Skeletons Found under Late Antiquity Fortress Wall of Odessos in Bulgaria’s Varna Were Buried in Early Christian Necropolis, Archaeologist Reveals
The four skeletons which were discovered in March 2015 under the newly found Late Antiquity fortress wall of the Ancient Thracian, Greek, and Roman city of Odessos (Odessus) in Bulgaria’s Black Sea city of Varna were buried in a small Early Christian necropolis.
This has been revealed by Alexander Minchev, an archaeologist from the Varna Museum of Archaeology (Varna Regional Museum of History), as cited by the Bulgarian private news agency Focus.
Speaking about the results of the rescue excavations conducted in March 2015 as part of the rehabilitation of the downtown of Varna, when the local archaeologists discovered a previously unknown Late Antiquity fortress wall of ancient Odessos, Minchev said the skeleton finds were not “sensational” – apparently referring to the media hype about the discovery of the first skeleton under the previously unknown fortress wall, which was at first described by the media as a “giant” but was later found to have been tall only 165 cm (about 5 feet 4 inches).
“Before the construction of the wall, there had been a very small necropolis in this area, probably from the 4th century AD, and part of the skeletons we found were buried during the [wall’s] construction. We discovered one of them laid parallel to the outer side of the wall, and his left limbs had been removed from the spot designated for the fortress wall, and had been carefully placed on his chest. The builders respected the dead, as they should,” Minchev explains.
“This is a necropolis which predates the construction of the [Late Antiquity] wall. This is a very important fact for us because these graves were positioned in the east-west direction, and there are no grave gifts, which is typical for the Christian way of burial of the dead,” he adds.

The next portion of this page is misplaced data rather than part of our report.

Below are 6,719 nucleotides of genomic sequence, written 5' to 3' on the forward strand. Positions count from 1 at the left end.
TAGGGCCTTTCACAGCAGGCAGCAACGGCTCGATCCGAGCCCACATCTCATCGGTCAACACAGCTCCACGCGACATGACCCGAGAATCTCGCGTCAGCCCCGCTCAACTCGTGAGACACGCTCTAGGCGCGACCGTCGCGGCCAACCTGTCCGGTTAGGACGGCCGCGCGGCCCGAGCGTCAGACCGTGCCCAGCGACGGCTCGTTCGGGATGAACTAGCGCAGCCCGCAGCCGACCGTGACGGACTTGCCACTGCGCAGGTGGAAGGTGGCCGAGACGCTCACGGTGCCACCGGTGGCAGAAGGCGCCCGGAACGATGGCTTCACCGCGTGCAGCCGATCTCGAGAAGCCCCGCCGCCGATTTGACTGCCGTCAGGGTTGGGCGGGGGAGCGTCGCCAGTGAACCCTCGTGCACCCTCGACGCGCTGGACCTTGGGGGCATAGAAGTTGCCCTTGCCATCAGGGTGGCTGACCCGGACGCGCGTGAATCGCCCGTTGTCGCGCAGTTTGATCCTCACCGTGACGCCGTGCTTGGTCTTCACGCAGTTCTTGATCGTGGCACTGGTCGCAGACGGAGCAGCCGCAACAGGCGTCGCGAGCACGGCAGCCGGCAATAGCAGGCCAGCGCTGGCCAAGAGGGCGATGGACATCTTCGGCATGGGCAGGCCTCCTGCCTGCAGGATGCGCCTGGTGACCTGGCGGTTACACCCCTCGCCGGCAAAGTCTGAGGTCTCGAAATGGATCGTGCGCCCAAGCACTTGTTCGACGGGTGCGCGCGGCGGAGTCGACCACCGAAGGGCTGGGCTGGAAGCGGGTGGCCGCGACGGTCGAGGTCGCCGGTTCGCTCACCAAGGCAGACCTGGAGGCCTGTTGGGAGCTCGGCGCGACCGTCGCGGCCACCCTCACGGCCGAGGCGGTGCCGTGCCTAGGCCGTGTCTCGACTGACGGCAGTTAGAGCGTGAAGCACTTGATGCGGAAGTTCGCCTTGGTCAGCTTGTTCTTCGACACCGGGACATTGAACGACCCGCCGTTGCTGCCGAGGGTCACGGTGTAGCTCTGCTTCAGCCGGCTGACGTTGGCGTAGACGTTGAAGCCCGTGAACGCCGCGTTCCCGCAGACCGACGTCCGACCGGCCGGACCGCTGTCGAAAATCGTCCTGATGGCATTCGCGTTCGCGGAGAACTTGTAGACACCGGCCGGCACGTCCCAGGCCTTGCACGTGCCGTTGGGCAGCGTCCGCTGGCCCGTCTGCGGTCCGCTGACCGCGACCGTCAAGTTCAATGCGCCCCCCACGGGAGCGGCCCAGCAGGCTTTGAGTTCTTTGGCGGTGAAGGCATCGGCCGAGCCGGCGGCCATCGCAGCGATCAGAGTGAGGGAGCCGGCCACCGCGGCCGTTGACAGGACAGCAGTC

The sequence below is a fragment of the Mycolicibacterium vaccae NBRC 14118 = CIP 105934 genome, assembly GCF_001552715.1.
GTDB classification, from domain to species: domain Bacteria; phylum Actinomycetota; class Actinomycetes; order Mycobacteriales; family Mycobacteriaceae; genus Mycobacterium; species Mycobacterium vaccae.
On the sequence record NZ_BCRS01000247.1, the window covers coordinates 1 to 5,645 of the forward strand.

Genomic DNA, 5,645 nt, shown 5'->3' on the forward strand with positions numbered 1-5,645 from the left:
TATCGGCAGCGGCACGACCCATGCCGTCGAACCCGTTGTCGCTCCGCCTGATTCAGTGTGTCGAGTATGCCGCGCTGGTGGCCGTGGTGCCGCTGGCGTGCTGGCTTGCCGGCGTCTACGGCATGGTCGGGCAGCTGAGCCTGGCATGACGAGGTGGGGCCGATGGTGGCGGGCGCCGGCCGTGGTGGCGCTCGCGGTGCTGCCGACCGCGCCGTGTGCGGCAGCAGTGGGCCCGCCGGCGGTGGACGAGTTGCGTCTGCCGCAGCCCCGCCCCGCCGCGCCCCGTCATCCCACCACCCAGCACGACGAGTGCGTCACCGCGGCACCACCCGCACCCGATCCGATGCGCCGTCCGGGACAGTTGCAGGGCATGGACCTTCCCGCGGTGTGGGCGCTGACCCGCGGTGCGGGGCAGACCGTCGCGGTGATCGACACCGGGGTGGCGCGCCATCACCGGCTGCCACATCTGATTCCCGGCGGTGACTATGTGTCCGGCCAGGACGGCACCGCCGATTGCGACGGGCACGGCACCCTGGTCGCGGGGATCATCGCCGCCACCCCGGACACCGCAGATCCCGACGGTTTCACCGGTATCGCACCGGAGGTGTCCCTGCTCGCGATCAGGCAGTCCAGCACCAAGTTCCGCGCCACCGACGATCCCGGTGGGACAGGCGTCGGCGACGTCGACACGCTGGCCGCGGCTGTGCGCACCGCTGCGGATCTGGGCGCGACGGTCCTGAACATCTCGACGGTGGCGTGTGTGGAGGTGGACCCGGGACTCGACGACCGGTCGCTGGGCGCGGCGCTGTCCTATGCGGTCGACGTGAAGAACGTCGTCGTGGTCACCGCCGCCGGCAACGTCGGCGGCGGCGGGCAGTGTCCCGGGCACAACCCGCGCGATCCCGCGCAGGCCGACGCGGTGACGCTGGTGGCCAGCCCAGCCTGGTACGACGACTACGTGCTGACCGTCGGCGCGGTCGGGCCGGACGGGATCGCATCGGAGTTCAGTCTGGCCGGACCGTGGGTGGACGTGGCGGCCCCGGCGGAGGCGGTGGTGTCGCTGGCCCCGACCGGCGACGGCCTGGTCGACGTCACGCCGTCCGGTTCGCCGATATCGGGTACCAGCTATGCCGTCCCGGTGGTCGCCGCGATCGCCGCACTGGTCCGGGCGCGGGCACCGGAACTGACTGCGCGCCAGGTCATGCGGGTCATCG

Minchev points out that this discovery leads to the conclusion that the fortress wall was probably built at the end of the 4th century AD, after Christianity had become an official and widespread religion in the Roman Empire, since in 313 AD Christianity was declared a legal religion equal to other religions in the Roman Empire by Emperor Constantine the Great (r. 306-337 AD), and in 330 AD is was declared the only legal religion even though pagan cults continued to exist for more than 100 more years.
With respect to the recently revealed and previously unknown Late Antiquity fortress wall of ancient Odessos (which is known to have had at least three different fortress walls from different time periods), the Varna archaeologists have an idea for its exhibition in situ. They would like to restore the section of the Late Antiquity fortress which goes under Varna’s downtown pedestrian zone so that the passers–by can view it.
Archaeologist Alexander Minchev also says the fortress wall in question could be built up in order to provide the passers-by with better visibility of it.
Check out our stories about the Spring 2015 rescue excavations of the Ancient Thracian, Greek, and Roman city of Odessos in Bulgaria’s Varna (in reverse chronological order):
The dawn of Varna‘s history dates back to the dawn of human civilization, the Eneolithic Varna Necropolis being especially well known with the discovery of the world’s oldest find of gold artifacts dating back to the 5th millenium BC.
Ancient Odessos is considered the precursor of the Bulgarian Black Sea city of Varna. It was founded by Miletian Greek colonists at the end of 7th century BC, the earliest Greek archaeological material dating back to 600-575 BC. However, the Greek colony was established within an earlier Ancient Thracian settlement, and the name Odessos had existed before the arrival of the Miletian Greeks and might have been of Carian origin. Odessos as the Roman city of Odessus became part of the Roman Empire in 15 AD when it was incorporated in the Roman province Moesia. Roman Odessos is especially known today for its well preserved public baths, or thermae, the largest Roman single structure remains in Bulgaria, and the fourth largest Roman public baths known in Europe.
The First Bulgarian Empire (680-1018 AD) conquered Odessos (Varna) from Rome‘s successor, the Eastern Roman Empire, or Byzantium, in the late 7th century. It is even believed that the peace treaty in which the Byzantine Empire recognized the ceding of its northern territories along the Danube to Bulgaria was signed in Odessos. The wall (rampart) that the first ruler of Danube Bulgaria, Khan (or kanas) Asparuh built at the time as a defense against future Byzantine incursions is still standing. Numerous Ancient Bulgar settlements around Varna have been excavated, and the First Bulgarian Empire had its first two capitals Pliska (681-893 AD) and Veliki (Great) Preslav (893-970 AD) just 70-80 km to the west of Varna. It is suggested that the name of Varna itself is of Bulgar origin. In the Middle Ages, as a coastal city, Varna changed hands between Bulgaria and Byzantium several times. It was reconquered for the Second Bulgarian Empire (1185-1396 AD) by Tsar Kaloyan (r. 1197-1207 AD) in 1201 AD.